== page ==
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Comparative Politics

2020/2021
Учебный год
ENG
Обучение ведется на английском языке
4
Кредиты
Статус:
Курс обязательный
Когда читается:
2-й курс, 2, 3 модуль

Course Syllabus

Abstract

Comparative politics is the study of comparing different countries and units in a systematic manner. It encompasses broad and diverse issues such as political regimes, institutions, degrees of democracy and democratization, political economy, social movements, and political violence. Besides providing useful comparisons across seemingly different political units, this sub-field can also inform debates about designing new political orders. As such, it is a rich and varied field that cannot be accurately characterized on the basis of just one dimension or topic. That is why this course should be seen as a sampling of the field rather than an exhaustive review.
Learning Objectives

Learning Objectives

  • To introduce students to the basic concepts, ideas, and issues in modern comparative politics.
  • To give students the training to read academic texts critically and understand the basic arguments.
  • To provide students with the broadest possible coverage of both classical and contemporary research in the sub-field.
Expected Learning Outcomes

Expected Learning Outcomes

  • Students are expected to be able to critically assess readings.
  • Students are expected to be able to evaluate ideas and their contribution to the field.
  • Students are expected to be able to construct their own comparative research design.
  • Students are expected to be able to differentiate between different schools of thought and methodological approaches inside the political science domain.
Course Contents

Course Contents

  • THEME 1. Foundations and methods of comparative politics
  • THEME 2. Parliamentary democracies
  • THEME 3. Presidential and semi-presidential systems
  • THEME 4. Institutional veto players
  • THEME 5. Elections, electoral systems; social cleavages and party systems
  • THEME 6. Consequences of institutional design in democracies
  • THEME 7. Problems of authoritarian rule: Power-sharing and control
  • THEME 8. Selectorate theory, resource curse
  • Theme 9. Interest groups and social movements
  • Theme 10. The mass media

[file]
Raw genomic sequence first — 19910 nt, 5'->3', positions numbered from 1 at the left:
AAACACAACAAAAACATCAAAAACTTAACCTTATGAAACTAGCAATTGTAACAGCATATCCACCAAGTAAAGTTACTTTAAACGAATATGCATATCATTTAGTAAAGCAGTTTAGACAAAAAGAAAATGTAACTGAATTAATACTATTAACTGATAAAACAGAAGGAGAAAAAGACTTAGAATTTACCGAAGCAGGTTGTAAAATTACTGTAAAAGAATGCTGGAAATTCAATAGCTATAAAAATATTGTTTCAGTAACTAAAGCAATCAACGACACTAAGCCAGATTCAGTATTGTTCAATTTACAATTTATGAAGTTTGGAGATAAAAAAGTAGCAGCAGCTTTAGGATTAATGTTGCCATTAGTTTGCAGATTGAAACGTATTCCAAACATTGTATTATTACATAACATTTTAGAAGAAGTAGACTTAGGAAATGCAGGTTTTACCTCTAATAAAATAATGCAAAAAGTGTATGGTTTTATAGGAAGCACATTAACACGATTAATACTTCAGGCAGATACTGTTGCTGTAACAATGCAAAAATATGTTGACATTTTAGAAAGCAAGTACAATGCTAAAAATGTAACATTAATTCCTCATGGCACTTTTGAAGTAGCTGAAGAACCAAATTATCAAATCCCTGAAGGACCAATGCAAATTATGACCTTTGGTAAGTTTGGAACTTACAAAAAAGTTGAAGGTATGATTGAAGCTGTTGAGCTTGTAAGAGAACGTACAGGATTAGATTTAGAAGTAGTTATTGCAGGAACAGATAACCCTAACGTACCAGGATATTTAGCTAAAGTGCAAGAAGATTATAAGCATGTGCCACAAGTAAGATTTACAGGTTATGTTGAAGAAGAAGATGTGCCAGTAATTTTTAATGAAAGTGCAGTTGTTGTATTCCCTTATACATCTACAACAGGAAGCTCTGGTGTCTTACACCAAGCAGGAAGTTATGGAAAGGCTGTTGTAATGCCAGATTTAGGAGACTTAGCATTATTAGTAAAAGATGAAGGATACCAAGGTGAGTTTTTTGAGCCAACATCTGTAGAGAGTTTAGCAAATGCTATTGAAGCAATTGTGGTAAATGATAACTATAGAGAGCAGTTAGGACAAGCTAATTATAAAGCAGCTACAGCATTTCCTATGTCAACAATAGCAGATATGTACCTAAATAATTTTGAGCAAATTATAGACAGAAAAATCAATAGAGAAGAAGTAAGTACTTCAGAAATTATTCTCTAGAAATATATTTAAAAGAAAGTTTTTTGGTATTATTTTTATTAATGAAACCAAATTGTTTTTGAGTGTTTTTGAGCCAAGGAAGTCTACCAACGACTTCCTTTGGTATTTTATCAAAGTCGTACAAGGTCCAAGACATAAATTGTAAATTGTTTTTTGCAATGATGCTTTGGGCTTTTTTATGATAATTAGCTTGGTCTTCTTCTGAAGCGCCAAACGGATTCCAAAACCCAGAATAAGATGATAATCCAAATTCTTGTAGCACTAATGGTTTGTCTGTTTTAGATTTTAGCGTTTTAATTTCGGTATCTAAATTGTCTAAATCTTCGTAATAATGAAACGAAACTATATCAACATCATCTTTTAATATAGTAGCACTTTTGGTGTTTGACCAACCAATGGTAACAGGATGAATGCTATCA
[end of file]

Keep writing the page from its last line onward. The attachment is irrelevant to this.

• Theme 11. Democracy or dictatorship: Does it make a difference?
Assessment Elements

Assessment Elements

  • non-blocking Written assignment
  • non-blocking Class attendance and participation
    Students’ participation in class discussions is assessed according to the “intensity” of their participation, ability to understand and analyze basic concepts and show relevance of their ideas in presentations.
  • non-blocking Class presentation
    Every presentation is prepared by two students and represents one of the approaches to the problem of the seminar; students are not only comment the presentation but also to give arguments for the certain point of view.
  • non-blocking Final exam
    The examination is carried out in writing through the corporate mail of teachers, as well as group and personal / corporate mail of students. By the beginning of the exam (9:00), students will be sent a group assignment to the group mail, which will take 3 hours to complete (until 12:00). By 12:00, all students participating in the exam must send the completed task to the teachers' mails. After 12:00 the work is not accepted and the student goes for a retake. The student's computer must meet the requirements: Internet access. To participate in the exam, the student must: in case of technical problems or not receiving a letter, the student must notify the teachers of any problems no later than 15 minutes from the start of the exam. Otherwise, the student is counted as a failure to appear for the exam. During the exam, students are prohibited from: using resources without links. During the exam, students are allowed to: use the materials of lectures, seminars, abstracts, other open sources, but with the obligatory registration of links (links can be in any generally accepted form, but uniform throughout the text). There will be an anti-plagiarism check. The retake is similar to the exam. The exam is in online mode
Interim Assessment

Interim Assessment

  • Interim assessment (3 module)
    0.1 * Class attendance and participation + 0.25 * Class presentation + 0.4 * Final exam + 0.25 * Written assignment
Bibliography

Bibliography

Recommended Core Bibliography

  • The Oxford Handbook of Comparative Politics. Edited by Carles Boix and Susan C. Stokes. Oxford University Press, 2009.
  • The Oxford Handbook of Political Institutions. Edited by R. A. W. Rhodes, Sarah A. Binder and Bert A. Rockman. Oxford University Press, 2008.
  • Политология : учебник для вузов, Хейвуд, Э., Водолазова, Г. Г., 2005

Recommended Additional Bibliography

  • Engeli, I., & Allison, C. R. (2014). Comparative Policy Studies : Conceptual and Methodological Challenges. [Basingstoke]: Palgrave Macmillan. Retrieved from http://search.ebscohost.com/login.aspx?direct=true&site=eds-live&db=edsebk&AN=997751
  • Weingast, B. R., & Wittman, D. (2008). The Oxford Handbook of Political Economy. Oxford University Press. Retrieved from http://search.ebscohost.com/login.aspx?direct=true&site=eds-live&db=edsrep&AN=edsrep.b.oxp.obooks.9780199548477